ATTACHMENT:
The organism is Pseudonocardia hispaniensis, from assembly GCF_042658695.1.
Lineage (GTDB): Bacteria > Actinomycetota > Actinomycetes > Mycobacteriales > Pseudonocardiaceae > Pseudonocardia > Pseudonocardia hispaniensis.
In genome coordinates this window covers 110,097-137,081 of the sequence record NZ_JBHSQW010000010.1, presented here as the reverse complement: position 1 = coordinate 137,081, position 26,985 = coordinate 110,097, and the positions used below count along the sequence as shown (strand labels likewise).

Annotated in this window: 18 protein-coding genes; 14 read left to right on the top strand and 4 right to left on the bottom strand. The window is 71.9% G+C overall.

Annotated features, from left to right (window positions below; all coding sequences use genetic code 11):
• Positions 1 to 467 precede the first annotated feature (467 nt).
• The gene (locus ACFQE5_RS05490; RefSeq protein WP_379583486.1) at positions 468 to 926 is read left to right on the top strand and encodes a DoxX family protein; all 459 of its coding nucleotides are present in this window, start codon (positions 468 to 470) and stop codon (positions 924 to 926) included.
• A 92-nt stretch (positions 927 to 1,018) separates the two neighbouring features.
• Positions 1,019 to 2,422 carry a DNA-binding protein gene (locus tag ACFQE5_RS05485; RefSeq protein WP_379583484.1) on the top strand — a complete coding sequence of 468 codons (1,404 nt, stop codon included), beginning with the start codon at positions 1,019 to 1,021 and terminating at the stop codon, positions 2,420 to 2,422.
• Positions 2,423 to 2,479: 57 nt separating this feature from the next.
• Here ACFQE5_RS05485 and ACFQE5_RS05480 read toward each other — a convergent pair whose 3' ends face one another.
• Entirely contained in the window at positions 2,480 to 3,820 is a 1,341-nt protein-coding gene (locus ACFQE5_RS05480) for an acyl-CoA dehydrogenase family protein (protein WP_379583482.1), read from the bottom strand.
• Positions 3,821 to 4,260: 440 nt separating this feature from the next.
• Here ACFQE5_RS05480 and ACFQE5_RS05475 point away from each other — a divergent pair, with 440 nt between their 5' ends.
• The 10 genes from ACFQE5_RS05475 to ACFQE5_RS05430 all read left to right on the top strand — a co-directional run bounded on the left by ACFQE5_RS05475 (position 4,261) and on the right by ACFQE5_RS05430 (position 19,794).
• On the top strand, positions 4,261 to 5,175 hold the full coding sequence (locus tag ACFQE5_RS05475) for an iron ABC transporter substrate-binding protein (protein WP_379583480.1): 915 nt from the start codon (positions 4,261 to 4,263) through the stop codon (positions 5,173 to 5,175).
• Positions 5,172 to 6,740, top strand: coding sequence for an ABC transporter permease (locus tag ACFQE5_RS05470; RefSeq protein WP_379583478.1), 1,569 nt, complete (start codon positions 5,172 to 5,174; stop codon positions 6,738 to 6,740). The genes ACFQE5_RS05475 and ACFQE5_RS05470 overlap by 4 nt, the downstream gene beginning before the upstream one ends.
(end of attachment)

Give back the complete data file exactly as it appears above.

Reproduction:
The organism is Pseudonocardia hispaniensis, from assembly GCF_042658695.1.
Lineage (GTDB): Bacteria > Actinomycetota > Actinomycetes > Mycobacteriales > Pseudonocardiaceae > Pseudonocardia > Pseudonocardia hispaniensis.
In genome coordinates this window covers 110,097-137,081 of the sequence record NZ_JBHSQW010000010.1, presented here as the reverse complement: position 1 = coordinate 137,081, position 26,985 = coordinate 110,097, and the positions used below count along the sequence as shown (strand labels likewise).

Annotated in this window: 18 protein-coding genes; 14 read left to right on the top strand and 4 right to left on the bottom strand. The window is 71.9% G+C overall.

Annotated features, from left to right (window positions below; all coding sequences use genetic code 11):
• Positions 1 to 467 precede the first annotated feature (467 nt).
• The gene (locus ACFQE5_RS05490; RefSeq protein WP_379583486.1) at positions 468 to 926 is read left to right on the top strand and encodes a DoxX family protein; all 459 of its coding nucleotides are present in this window, start codon (positions 468 to 470) and stop codon (positions 924 to 926) included.
• A 92-nt stretch (positions 927 to 1,018) separates the two neighbouring features.
• Positions 1,019 to 2,422 carry a DNA-binding protein gene (locus tag ACFQE5_RS05485; RefSeq protein WP_379583484.1) on the top strand — a complete coding sequence of 468 codons (1,404 nt, stop codon included), beginning with the start codon at positions 1,019 to 1,021 and terminating at the stop codon, positions 2,420 to 2,422.
• Positions 2,423 to 2,479: 57 nt separating this feature from the next.
• Here ACFQE5_RS05485 and ACFQE5_RS05480 read toward each other — a convergent pair whose 3' ends face one another.
• Entirely contained in the window at positions 2,480 to 3,820 is a 1,341-nt protein-coding gene (locus ACFQE5_RS05480) for an acyl-CoA dehydrogenase family protein (protein WP_379583482.1), read from the bottom strand.
• Positions 3,821 to 4,260: 440 nt separating this feature from the next.
• Here ACFQE5_RS05480 and ACFQE5_RS05475 point away from each other — a divergent pair, with 440 nt between their 5' ends.
• The 10 genes from ACFQE5_RS05475 to ACFQE5_RS05430 all read left to right on the top strand — a co-directional run bounded on the left by ACFQE5_RS05475 (position 4,261) and on the right by ACFQE5_RS05430 (position 19,794).
• On the top strand, positions 4,261 to 5,175 hold the full coding sequence (locus tag ACFQE5_RS05475) for an iron ABC transporter substrate-binding protein (protein WP_379583480.1): 915 nt from the start codon (positions 4,261 to 4,263) through the stop codon (positions 5,173 to 5,175).
• Positions 5,172 to 6,740, top strand: coding sequence for an ABC transporter permease (locus tag ACFQE5_RS05470; RefSeq protein WP_379583478.1), 1,569 nt, complete (start codon positions 5,172 to 5,174; stop codon positions 6,738 to 6,740). The genes ACFQE5_RS05475 and ACFQE5_RS05470 overlap by 4 nt, the downstream gene beginning before the upstream one ends.